Harvard College admitted 7.56 percent of early applicants to the Class of 2027, marking the second-lowest early acceptance rate in the College’s history.
The College notified 722 of 9,553 early applicants of their acceptance to the Class of 2027 on Thursday at 7 p.m. The early acceptance rate marks a 0.3 percentage point decline from the Class of 2026 and nearly a 0.2 percentage point rise from the Class of 2025, who faced the College’s most competitive early admissions cycle in history.
Dean of Admissions William R. Fitzsimmons ’67 described the applicants admitted early to Harvard’s Class of 2027 as “amazing” in a Thursday interview.
“Not just in terms of their accomplishments but in terms of their life stories and the kind of educators they’ll be of each other once they’re here,” he said.
This is Harvard College’s second biggest early applicant pool, up from 9,406 for the Class of 2026 but still shy of the 10,086 students who applied for early admission to Harvard’s Class of 2025.
Of the applications received, roughly 78 percent of applicants were deferred and 9.5 percent were denied. Approximately 5 percent of applications were either withdrawn or incomplete.
“I think people realize, if you apply early anywhere, it usually is competitive, and that there’ll be some wonderful people who do not make it early who will, in fact, make it later on,” Fitzsimmons said. “So it’s a good situation.”
Students identifying as Asian American comprise 29.1 percent of admitted early applicants, a roughly 3 percentage point increase from the year before and the highest percentage of Asian American early admits in the College’s history.
The number of students admitted early who identify as African American reached 14.4 percent, a slight increase from last year’s 13.9 percent. Latinx students comprised 8.4 percent of the admitted pool, down from last year’s 10.5 percent. Native American and Hawaiian students made up 1.7 percent, down from 3.7 percent in the Class of 2026 but higher than the 1.3 percent for the Class of 2025.
“The whole idea has been, over a long period of time, to get out there and encourage talented people from all backgrounds to consider higher education,” Fitzsimmons said. “Harvard — and other institutions, and society in general — has succeeded in lots of respects.”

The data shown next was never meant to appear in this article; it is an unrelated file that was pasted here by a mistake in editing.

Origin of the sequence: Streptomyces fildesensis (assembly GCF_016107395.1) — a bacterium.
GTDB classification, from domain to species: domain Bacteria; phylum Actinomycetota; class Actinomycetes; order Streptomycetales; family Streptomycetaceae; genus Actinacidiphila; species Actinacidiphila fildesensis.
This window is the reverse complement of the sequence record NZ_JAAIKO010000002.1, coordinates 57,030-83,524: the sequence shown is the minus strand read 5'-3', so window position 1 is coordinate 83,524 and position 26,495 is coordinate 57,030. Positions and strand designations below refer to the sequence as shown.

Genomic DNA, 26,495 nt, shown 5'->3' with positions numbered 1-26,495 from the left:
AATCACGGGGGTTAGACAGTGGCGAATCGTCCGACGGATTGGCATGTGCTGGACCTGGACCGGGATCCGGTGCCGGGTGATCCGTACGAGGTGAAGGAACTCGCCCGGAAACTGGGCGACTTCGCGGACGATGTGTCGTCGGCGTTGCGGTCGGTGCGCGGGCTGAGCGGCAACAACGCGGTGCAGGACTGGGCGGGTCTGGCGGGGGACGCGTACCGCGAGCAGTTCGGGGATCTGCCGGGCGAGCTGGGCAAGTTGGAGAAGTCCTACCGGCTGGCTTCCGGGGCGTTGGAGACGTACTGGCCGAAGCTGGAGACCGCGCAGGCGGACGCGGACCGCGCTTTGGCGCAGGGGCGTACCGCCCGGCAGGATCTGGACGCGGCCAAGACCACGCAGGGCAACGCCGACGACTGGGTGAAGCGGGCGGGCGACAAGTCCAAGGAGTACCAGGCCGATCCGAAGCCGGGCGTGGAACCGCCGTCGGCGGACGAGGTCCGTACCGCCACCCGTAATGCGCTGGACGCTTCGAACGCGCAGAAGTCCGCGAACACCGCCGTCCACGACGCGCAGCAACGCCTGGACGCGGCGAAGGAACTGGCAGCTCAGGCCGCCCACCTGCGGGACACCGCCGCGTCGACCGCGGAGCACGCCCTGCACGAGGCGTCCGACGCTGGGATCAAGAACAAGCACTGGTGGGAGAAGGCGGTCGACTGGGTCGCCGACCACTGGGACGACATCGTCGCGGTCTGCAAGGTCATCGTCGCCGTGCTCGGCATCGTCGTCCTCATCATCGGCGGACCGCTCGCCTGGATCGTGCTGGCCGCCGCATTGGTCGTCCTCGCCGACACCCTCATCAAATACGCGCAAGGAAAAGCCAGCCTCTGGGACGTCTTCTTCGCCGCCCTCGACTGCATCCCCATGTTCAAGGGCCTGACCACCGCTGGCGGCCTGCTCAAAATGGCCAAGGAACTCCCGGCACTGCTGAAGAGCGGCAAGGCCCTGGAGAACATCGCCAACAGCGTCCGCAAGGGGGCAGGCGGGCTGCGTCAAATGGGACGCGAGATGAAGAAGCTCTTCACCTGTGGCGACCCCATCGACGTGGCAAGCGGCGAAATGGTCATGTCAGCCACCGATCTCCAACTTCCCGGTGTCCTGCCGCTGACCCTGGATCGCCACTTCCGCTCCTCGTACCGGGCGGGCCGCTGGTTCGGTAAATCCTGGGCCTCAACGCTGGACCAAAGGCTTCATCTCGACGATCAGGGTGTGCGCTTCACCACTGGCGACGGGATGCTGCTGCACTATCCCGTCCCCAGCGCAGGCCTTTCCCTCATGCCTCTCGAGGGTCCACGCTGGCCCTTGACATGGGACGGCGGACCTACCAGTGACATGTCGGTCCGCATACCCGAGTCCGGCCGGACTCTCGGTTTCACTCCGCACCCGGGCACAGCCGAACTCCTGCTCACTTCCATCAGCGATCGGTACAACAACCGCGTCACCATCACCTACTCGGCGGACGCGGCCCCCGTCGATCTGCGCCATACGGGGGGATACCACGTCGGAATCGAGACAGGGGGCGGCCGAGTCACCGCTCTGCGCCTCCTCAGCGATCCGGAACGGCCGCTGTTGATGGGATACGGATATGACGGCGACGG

In October, the Supreme Court heard oral arguments brought by anti-affirmative action group Students for Fair Admissions, which alleges Harvard discriminates against Asian American applicants in its race-conscious admissions processes.
Harvard has defended its admissions practices, advocating for the value of diversity in the classroom and on campus. The percentage of Asian Americans in the College’s admitted classes has grown by more than 27 percent since 2010, per Harvard’s website.
International students represent 14.1 percent of the admitted class, up from 12.6 percent for the Class of 2026. Over 14 percent of those admitted under the early action plan are first-generation college students, an increase from approximately 12 percent last year. In addition, 10.8 percent of admitted students qualify for federal Pell Grants.
The Class of 2027 will be the third class admitted under the test-optional policy enacted by the College in response to the Covid-19 pandemic.
Starting with the Class of 2026, families that earn incomes under $75,000 per year will have no cost of attendance, following an increase in the threshold from $65,000 in previous years. Fitzsimmons called the expansion of Harvard’s financial aid program a tool for “attracting talent.”
“I think that is enormously encouraging,” Fitzsimmons said.
Students applying for the regular decision cycle or who were deferred from the early action round will receive their decision at 7 p.m. on March 30, 2023. All admitted students are invited to the College’s admitted students weekend, known as Visitas, which returned to an in-person format for the Class of 2026.
—Staff writer Rahem D. Hamid can be reached at firstname.lastname@example.org.
—Staff writer Nia L. Orakwue can be reached at email@example.com.
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